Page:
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With Higher-than-Walmart FCF Margins, Target Stock Merits Richer Valuation

Target Corp (NYSE:TGT) has been on a tear with its online and digital sales. And since it is more profitable on a free-cash-flow basis than Walmart, I believe Target stock should trade significantly higher than current levels.

image of the target (TGT) logo on the storefront
Source: jejim /

For example, in the 12 months to May 30, the Minneapolis-based retailer produced $4.96 billion in free cash flow (FCF). With its sales of $80.1 billion, that FCF margin was 6.18%. Walmart? The Arkansas big-box operation made $18.46 billion in FCF over its last 12 months. But with sales of $534.66 billion, its margin was just 3.45%.

That three percentage point difference should make all the difference in valuation.

Deserved Valuations

Target has a market capitalization of $67.30 billion at Wednesday’s $134.60 closing price. But since it made $4.955 billion in FCF in the last 12 months, its FCF yield is 7.36%.

This is much higher than Walmart’s FCF yield, meaning it has a lower valuation metric than WMT stock. For example, Walmart’s market value is $373.5 billion, but its FCF was $18.46 billion in the last 12 months. That gives Walmart an FCF yield of 4.94%.

But here is the thing. Walmart doesn’t deserve that better valuation since it has lower FCF margins than Target. As I showed above, Walmart’s FCF margins were 3.45% compared to Target’s 6.18%.

So the market has got the valuation for Target wrong compared to Walmart. For example, at Walmart’s lower 5% FCF yield, Target should be trading at a $99.1 billion market capitalization, not its present $67.3 billion. In other words, Target stock should be 50.4% higher at more than $200 per share rather than $134.60 where it is today.

Why is Target Stock So Undervalued?

I suspect that the market does not like Target’s comparable-store sales growth. In its last quarter, Target’s store sales grew just 0.9% on a like-for-like store basis. But if you add its 141% super-fast growth in its digital sales, total sales grew by 10.8% for the quarter.

As The Wall Street Journal pointed out earlier this week, Target’s performance made it an “emerging winner” despite the coronavirus pandemic.  But, as I noted, its growth is powered by online and digital sales, despite sluggish actual comp-store sales growth.

In fact, the WSJ highlighted that Target’s sales per square foot are much lower than Walmart’s. In effect, it needs more inventory in its stores. It makes $341 in sales per square foot vs. Walmart’s $510.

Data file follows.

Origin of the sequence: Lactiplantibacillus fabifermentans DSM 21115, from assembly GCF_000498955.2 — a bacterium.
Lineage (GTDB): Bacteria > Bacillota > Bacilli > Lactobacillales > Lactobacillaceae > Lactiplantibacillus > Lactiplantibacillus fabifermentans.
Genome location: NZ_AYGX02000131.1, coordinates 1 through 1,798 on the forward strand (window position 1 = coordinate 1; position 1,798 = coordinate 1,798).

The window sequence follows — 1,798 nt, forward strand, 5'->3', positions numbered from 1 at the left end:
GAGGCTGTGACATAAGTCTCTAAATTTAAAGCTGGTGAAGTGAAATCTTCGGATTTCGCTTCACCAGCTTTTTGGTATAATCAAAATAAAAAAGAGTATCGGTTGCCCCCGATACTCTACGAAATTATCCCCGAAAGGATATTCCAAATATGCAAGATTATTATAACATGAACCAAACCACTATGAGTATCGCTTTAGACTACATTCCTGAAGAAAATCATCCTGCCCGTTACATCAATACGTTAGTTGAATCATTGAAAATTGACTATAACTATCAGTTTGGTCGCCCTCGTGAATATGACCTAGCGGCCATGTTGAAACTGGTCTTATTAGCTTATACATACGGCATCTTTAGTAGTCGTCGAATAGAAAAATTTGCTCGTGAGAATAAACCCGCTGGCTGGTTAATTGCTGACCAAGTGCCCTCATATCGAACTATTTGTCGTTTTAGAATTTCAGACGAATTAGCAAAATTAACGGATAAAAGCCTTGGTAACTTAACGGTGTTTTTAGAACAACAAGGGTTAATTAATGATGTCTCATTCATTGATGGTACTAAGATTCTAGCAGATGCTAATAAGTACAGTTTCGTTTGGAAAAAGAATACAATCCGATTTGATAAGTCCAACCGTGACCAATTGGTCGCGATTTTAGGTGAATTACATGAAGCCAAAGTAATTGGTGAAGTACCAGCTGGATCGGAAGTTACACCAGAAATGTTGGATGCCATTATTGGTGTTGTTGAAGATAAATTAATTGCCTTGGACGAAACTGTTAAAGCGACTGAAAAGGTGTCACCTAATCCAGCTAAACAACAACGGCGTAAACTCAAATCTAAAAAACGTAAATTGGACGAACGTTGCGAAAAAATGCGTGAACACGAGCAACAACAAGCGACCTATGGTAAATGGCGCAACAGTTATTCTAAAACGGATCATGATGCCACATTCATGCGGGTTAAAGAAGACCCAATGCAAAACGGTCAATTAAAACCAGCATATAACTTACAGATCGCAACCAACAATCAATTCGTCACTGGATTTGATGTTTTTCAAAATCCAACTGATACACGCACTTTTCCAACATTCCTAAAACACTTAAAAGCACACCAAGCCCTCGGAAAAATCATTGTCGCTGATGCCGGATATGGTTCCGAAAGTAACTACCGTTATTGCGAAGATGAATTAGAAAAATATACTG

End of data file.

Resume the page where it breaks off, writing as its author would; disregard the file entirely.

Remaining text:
But don’t forget that Target has a much higher FCF margin than Walmart: 6.18% vs. 3.45%.

Still, here’s the thing. Walmart’s total comp sales (stores plus online) in Q1 grew 10.0%, a little slower than Target’s 10.8%. And its online growth was just 74% vs. Target’s 141%.  So, again, on a comparable basis, Target is worth more than Walmart.

So far this year Target stock has risen just 4.96%, vs. Walmart stock, which is up 9.56%. I suspect that this discrepancy will disappear, especially given Target’s higher profitability.

Waiting for Earnings

Next week, both Target and Walmart will report their fiscal Q2 earnings for the three months ending July 31. It will be interesting to see if Target’s FCF margins and comparable sales (both in-store and online) continue to outperform Walmart.

I suspect that if they do, the market will begin to revalue Target stock in terms of its performance. So stay tuned to their reports. Target will announce earnings on Aug. 19, and Walmart will release its earnings on Aug. 18.

While Target is worth at least 50% more than today’s price, or $199.97 per share, don’t expect this to occur right away. In fact, sometimes the best way to handle this is to average cost into your investments.

WSJ points out that Target is much cheaper than Walmart when looking at 2021 expected earnings. Target is at 19 times 2021 earnings and Walmart is priced at 26 times earnings. Others show a similar discrepancy.

In any case, it’s clear to me that in the past 12 months, Target has shown much better value characteristics than Walmart. Target has had higher FCF margins than Walmart and yet inexplicably it has a lower FCF yield valuation (i.e., a higher FCF yield).

Unless the Q2 earnings show dramatically different results than in the past, which is not likely, I suspect that this valuation anomaly is likely to correct.

As of this writing, Mark Hake, CFA does not hold a position in any of the aforementioned securities. He runs the Total Yield Value Guide which you can review here.

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